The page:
“Unlike success and failure, contribution has no other side. It is not arrived at by comparison . . .” The questions “. . . Am I loved for who I am or for what I have accomplished? could both be replaced by the joyful question, How will I be a contribution today?” (p. 57)

The Fifth Practice: Leading from Any Chair
“I (Ben Zander) had been conducting for nearly twenty years when it suddenly dawned on me that the conductor of an orchestra does not make a sound. His picture may appear on the cover of the CD . . . but his true power derives from his ability to make other people powerful.” (pp. 68, 69)

The Sixth Practice: Rule No. 6
The only Rule:  “Don’t take yourself so g__ damn seriously.” (p. 79)

The Seventh Practice: The Way Things Are
“From the film Babe: The scene:  Christmas day on the farm. The pig, cow, hens and Ferdinand the duck crowd by the kitchen window, craning their necks to see which unfortunate one of their kind has been chosen to become the main course at dinner. On the platter is Roseanna the duck, dressed with sauce l’orange.
Duck (Ferdinand): Why Roseanna? She had such a beautiful nature. I can’t take it anymore! It’s too much for a duck. It eats away at the soul . . .
Cow: The only way to find happiness is to accept that the way things are is the way things are.
Duck: The way things are stinks!” (p. 99)

The Eighth Practice: Giving Way to Passion
“The practice of this chapter . . . has two steps:
1) The first step is to notice where you are holding back, and let go. Release those barriers of self that keep you separate and in control, and let the vital energy of passion surge through you, connecting you to all beyond.
2) The second step is to participate wholly. Allow yourself to be a channel to shape the stream of passion into a new expression for the world.” (p. 114)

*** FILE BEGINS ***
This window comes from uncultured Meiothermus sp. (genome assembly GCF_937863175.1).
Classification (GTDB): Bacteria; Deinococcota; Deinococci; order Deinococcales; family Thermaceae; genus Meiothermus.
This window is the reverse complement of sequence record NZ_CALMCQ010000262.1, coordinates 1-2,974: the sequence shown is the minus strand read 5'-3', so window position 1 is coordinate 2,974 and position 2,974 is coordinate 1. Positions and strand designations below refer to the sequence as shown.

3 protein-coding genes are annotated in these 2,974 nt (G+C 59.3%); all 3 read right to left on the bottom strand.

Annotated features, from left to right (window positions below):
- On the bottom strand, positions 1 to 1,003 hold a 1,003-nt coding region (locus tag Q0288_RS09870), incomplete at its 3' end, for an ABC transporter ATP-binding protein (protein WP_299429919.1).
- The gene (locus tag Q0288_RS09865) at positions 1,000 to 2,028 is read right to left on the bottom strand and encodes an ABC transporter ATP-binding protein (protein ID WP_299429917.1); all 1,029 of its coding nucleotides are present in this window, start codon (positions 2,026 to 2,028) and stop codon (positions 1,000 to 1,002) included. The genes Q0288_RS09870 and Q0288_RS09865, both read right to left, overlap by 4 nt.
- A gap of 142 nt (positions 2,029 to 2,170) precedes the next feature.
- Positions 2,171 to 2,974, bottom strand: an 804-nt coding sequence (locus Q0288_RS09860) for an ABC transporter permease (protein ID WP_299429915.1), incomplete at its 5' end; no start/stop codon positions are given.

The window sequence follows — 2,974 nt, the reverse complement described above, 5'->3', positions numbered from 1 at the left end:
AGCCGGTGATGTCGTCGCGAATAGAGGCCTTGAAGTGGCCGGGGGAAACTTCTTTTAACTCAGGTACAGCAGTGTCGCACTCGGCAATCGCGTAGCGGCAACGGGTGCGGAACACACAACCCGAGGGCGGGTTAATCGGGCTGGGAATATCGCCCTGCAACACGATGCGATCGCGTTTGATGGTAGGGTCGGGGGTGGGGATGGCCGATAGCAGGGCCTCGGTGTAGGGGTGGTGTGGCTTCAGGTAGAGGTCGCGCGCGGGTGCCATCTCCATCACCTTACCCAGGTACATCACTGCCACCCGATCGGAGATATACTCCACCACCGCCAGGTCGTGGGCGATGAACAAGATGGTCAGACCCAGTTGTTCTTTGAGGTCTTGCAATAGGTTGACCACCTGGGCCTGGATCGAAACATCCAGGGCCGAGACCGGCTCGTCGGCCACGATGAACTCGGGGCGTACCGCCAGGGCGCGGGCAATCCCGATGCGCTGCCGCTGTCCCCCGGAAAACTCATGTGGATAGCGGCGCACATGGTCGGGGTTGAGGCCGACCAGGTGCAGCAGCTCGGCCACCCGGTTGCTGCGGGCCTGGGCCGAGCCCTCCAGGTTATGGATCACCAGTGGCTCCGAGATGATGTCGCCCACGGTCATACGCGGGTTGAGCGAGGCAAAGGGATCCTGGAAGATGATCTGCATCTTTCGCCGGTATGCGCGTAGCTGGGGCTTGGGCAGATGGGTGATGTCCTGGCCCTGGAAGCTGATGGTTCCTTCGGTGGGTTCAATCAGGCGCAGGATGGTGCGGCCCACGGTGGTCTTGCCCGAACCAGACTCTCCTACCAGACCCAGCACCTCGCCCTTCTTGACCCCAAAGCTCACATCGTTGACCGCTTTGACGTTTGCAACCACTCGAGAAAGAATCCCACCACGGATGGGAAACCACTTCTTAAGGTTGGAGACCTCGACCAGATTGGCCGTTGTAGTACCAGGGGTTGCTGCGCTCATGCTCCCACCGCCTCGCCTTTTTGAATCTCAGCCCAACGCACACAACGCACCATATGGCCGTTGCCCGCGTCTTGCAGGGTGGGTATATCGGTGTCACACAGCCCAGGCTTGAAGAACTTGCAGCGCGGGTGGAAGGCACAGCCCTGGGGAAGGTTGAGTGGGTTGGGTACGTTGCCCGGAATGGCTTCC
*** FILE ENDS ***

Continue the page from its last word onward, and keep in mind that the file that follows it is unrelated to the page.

(Editorial comment from Bonnie: Now that one is a lot to swallow at this point. Don’t let it stop you from learning from the other practices and tackling this when you’re more open to the practices, if you are.)

The Ninth Practice: Lighting a Spark
Enrollment is the practice of this chapter. Enrolling is not about forcing, cajoling tricking, bargaining, pressuring, or guilt-tripping someone into doing something your way. Enrollment is the art and practice of generating a spark of possibility for others to share.” (p. 125)

The Tenth Practice: Being the Board
“When the way things are seems to offer no possibility; when you are angry and blocked and, for all your efforts, others refuse to move or cooperate, or even to be halfway decent; when even enrollment does not work and you are at your wit’s end — you can take out this next practice: our graduate course in possibility. In this one, you rename yourself as the board on which the whole game is being played. You move the problematic aspect of any circumstance from the outside world inside the boundaries of yourself; with this act you can transform the world.” (p. 141)
(Editorial comment from Bonnie: Don’t worry too much about this one, although it is worrisome. It’s the graduate course and beyond most of us, it would seem.)

The Eleventh Practice: Creating Frameworks for Possibility
“The practice of this chapter is to invent and sustain frameworks that bring forth possibility. It is about restructuring meanings, creating visions, and establishing environments where possibility is spoken – where the buoyant force of possibility overcomes the pull of the downward spiral.” (p. 163)
Thank you for sticking with me, if you could or did. There’s a lot to swallow here, but it’s all practical Career/Life Coaching advice.   

Next time, in The Art of Possibility, Part III, the final part of this blog series, you will hear some heartening success stories from the Zanders and also stories from me about some of my own clients who benefitted from learning to think differently in the course of our work together and who discovered brand new and surprising possibilities in their careers and lives.